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Byline Bank is using a traveling art exhibit to educate Evanston about people and organizations who have contributed to the development of the local Black community.
“Legacies, Profiles on the North Shore” is on display at the bank’s Benson Avenue and Church Street location. Large graphic panels profile contemporary and historic Black individuals as well as organizations and institutions important in the development of the community here. The Shorefront Legacy Center in Evanston prepared and loaned out the exhibit.
“We’re proud to partner with Shorefront to help continue to raise awareness about the history and contributions of the Black community here in Evanston and across the North Shore,” said Tracy McGuire, North Shore market president for Byline Bank.
“At Byline, we’re committed to learning and doing better every day, and these panels give us an opportunity to do that for ourselves and to share this experience with our customers and local community,” said Scott Wilhelm, branch manager for Byline Bank’s Church Street branch in Evanston.
Although there are currently 17 panels on view, two new ones will be unveiled, possibly during a “light” reception, bringing the total to 19, said Dino Robinson, the designer of the panels.
Robinson, a production manager at Northwestern University Press, where he oversees the publishing of scholarly manuscripts, is the founder and director of the Shorefront at 2214 Ridge Ave. The Shorefront Legacy Center collects, preserves and educates people about Black history on Chicago’s suburban North Shore.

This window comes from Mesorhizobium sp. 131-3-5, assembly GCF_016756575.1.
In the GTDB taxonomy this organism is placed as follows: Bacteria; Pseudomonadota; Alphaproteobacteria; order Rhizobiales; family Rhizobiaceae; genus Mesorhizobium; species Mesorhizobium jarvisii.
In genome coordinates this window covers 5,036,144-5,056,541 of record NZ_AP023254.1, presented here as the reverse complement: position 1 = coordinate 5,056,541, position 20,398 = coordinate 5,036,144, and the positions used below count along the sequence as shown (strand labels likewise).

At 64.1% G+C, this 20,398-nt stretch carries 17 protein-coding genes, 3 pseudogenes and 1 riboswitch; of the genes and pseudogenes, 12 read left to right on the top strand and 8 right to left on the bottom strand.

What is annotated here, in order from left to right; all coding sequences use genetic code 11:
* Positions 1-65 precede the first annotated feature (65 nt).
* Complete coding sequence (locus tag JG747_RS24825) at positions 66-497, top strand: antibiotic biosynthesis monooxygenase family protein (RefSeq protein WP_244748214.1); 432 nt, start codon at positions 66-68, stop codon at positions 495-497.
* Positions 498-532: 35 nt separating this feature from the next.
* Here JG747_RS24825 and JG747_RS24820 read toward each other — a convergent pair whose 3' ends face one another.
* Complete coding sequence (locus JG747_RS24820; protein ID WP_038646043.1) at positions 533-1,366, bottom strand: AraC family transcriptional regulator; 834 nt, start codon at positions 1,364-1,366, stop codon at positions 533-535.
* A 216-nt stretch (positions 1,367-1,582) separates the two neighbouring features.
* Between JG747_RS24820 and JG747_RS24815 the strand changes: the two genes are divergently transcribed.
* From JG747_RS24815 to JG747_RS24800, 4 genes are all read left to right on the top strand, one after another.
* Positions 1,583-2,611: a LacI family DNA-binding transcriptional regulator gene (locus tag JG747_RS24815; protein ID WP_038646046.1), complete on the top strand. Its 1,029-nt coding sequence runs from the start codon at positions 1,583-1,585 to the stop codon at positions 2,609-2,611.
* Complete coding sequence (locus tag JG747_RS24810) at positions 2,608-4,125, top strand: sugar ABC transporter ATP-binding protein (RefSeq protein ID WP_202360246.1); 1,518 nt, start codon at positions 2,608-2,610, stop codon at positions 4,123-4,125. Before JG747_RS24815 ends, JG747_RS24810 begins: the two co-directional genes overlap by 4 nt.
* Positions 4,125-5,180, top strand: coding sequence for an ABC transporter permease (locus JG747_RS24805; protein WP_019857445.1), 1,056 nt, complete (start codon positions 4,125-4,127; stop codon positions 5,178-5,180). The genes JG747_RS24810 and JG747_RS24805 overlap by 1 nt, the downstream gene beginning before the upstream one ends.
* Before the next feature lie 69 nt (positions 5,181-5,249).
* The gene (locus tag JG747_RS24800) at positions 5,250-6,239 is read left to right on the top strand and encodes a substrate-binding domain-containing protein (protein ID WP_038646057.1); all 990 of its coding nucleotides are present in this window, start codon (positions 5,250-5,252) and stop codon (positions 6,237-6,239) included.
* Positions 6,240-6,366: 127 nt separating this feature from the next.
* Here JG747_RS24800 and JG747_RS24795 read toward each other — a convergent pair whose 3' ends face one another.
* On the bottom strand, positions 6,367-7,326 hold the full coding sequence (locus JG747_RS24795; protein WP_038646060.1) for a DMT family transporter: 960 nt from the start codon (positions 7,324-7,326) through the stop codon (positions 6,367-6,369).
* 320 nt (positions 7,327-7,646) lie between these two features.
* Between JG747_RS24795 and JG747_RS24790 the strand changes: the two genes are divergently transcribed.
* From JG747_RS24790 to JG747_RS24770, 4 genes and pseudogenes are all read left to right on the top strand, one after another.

Founded in 1995, Shorefront began as a non-profit in 2002. Everyone who works there is a volunteer. Robinson is passionate about his work there. His 2,100-square-foot office, on the lower floor of the Sherman United Methodist Church, is jam-packed with orderly, boxed archives, with more coming in all the time.
Back in 1999, Shorefront produced a printed journal, but after 11 years, discontinued it in favor of an online edition, greatly expanding Shorefront’s reach. Robinson said sometimes his staff even receive comments about, and additions to, older, archived articles.
The initial inspiration for the Legacy panels, said Robinson, was a small graphic in the Pittsburgh Courier, an African American newspaper with a circulation of more than 350,000 in the 1940s. There he saw a small portrait drawing, with text, about an interesting Black figure, and was impressed with the effectiveness of a “small bite” visual in making a historical figure real for readers.
The first Legacy poster was for the Chessmen Club of the North Shore, which is located in Evanston. Funding for the first six Legacy panels came from the City of Evanston, via the Evanston Arts Council.
More recently, multiple supporting grants have come from the Driehaus Foundation, the Frances Beidler Foundation, the Mammel Family Foundation, the Institute of Museums and Library Services and the Andrew W. Mellon Foundation. Shorefront’s endowment rests with the Evanston Community Foundation.
Locally, Shorefront has received funding from Community Development Block Grant and Cultural Arts Funds. Among many local organizations, individuals and businesses who support Shorefront is Quartet Copies, which produces the Legacy panels.